greatscott wrote: ↑
Sat Sep 09, 2017 5:09 pm
And SS according to EU law is perfectly understood by all of the EU, except the UK.
That is not entirely correct if taken at an EEA level. Most of the EU has a more cohesive immigration system, even for non-EEA citizens. The UK (and Ireland and Denmark, if I am not mistaken) opted out of this unified immigration system.
Even other countries in the EEA that have independent immigration policies have alternate interpretations of the Surinder Singh and other case-based legal constructs. See this thread
about a Norwegian couple being questioned by the Norwegian UDI over their use of the SS route (in particular, see points 4 & 5. They seem to be eerily similar to the UK's interpretation).
Just to clarify on a later post, the SS route comes from a court judgment. The UK is required to abide by the judgments of the ECJ. But the UK had no political vote on it (though there was a Scottish judge on the bench).
This post on the LSE Brexit blog
is about financial services, but it highlights (in my opinion) the reason why the SS and other case-based legal constructs have a rough ride in the UK.
But it is also a question of legal tradition. EU legal interpretation is purposive not literal and the wording of provisions is seen as an approximation to what is enacted, with the true force often being wider than what is written on the page. Such an approach is shunned in successful financial centres for its lack of certainty, which has a chilling effect on business.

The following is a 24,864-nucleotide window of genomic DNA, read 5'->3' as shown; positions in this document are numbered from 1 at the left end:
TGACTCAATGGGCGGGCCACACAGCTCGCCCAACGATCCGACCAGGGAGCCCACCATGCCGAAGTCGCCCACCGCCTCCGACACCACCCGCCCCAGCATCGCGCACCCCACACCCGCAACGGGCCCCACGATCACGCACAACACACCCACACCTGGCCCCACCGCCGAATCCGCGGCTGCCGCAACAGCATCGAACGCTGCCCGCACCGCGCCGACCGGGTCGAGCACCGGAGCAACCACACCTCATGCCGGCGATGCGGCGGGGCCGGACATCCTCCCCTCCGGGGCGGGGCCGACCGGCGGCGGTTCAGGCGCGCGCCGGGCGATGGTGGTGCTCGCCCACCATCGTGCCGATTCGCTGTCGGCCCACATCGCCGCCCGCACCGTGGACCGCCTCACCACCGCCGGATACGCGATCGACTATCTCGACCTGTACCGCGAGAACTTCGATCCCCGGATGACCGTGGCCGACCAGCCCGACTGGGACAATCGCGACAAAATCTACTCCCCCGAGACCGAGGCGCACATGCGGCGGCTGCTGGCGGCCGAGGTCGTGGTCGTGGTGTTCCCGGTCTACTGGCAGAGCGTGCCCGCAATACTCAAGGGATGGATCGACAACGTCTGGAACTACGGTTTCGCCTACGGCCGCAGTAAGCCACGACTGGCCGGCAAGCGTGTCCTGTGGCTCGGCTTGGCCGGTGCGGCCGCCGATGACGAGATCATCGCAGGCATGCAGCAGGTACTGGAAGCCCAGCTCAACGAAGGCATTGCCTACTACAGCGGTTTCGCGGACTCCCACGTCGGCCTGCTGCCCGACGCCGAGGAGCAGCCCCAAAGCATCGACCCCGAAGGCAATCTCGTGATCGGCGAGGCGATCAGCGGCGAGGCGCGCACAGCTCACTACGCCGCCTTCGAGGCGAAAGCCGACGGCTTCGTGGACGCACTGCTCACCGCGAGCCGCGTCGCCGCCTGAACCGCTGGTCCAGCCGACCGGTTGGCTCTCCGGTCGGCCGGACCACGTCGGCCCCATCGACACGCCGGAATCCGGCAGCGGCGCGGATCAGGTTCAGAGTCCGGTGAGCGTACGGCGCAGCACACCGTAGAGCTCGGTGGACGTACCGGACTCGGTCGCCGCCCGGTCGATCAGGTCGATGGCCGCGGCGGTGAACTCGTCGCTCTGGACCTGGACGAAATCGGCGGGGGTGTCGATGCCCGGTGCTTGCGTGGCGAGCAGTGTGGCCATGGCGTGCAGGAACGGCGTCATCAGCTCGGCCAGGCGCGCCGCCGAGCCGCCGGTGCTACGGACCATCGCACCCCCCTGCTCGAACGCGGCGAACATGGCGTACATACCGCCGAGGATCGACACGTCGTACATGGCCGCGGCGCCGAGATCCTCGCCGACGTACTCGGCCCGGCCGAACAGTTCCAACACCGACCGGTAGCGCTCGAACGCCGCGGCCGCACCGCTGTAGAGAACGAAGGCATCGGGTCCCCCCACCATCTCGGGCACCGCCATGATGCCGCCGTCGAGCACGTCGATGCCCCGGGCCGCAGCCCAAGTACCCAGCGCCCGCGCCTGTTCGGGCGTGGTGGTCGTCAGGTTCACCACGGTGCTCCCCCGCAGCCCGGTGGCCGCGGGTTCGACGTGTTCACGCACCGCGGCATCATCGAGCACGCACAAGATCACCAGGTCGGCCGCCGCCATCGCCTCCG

EU legal interpretation is significantly different from the way an English court would interpret law. Which is why UK laws (and court judgments) are written in a much more detailed manner. Compare the detail of the UK Immigration Rules to the brevity and generality of the EU DIrective 2004/38/EC. We are of course entirely different legal systems. The civil law system of the Continent is only now developing jurisprudence constante
, which we had (as binding precedent) for centuries.
Conversely, the UK has a tradition of sticking to the text of the law (or binding judgment), while the EU and other civil law systems allow judges much more latitude in interpreting the laws according to the intent of the legislature
. Given that it is practically impossible to divine the collective intent of any group of people (like Elizabeth I, we have no window into other people's souls), that essentially allows the judges to rewrite the law to fit their belief system, irrespective of the actual tenor of the law. For instance, Directive 2004/38/EC has nothing about EEA citizens returning to their home countries after a stay in another EEA member-state. A British judge would not have given that argument any regard. But European judges, steeped in a different legal system, interpreted the Directive so as to include the returning EEA citizens.
You may disagree with this post, but I hope you gain a better understanding why there are differences between the UK and the EU when it comes to interpretation of case-based legal constructs. It is not just a Brexit thing, it goes back centuries (tempted to say "time immemorial", but some people here may know that that phrase has a specific legal meaning. Google it).
I am not a lawyer or immigration advisor. My statements/comments do not constitute legal advice. E&OE. Please do not PM me for advice.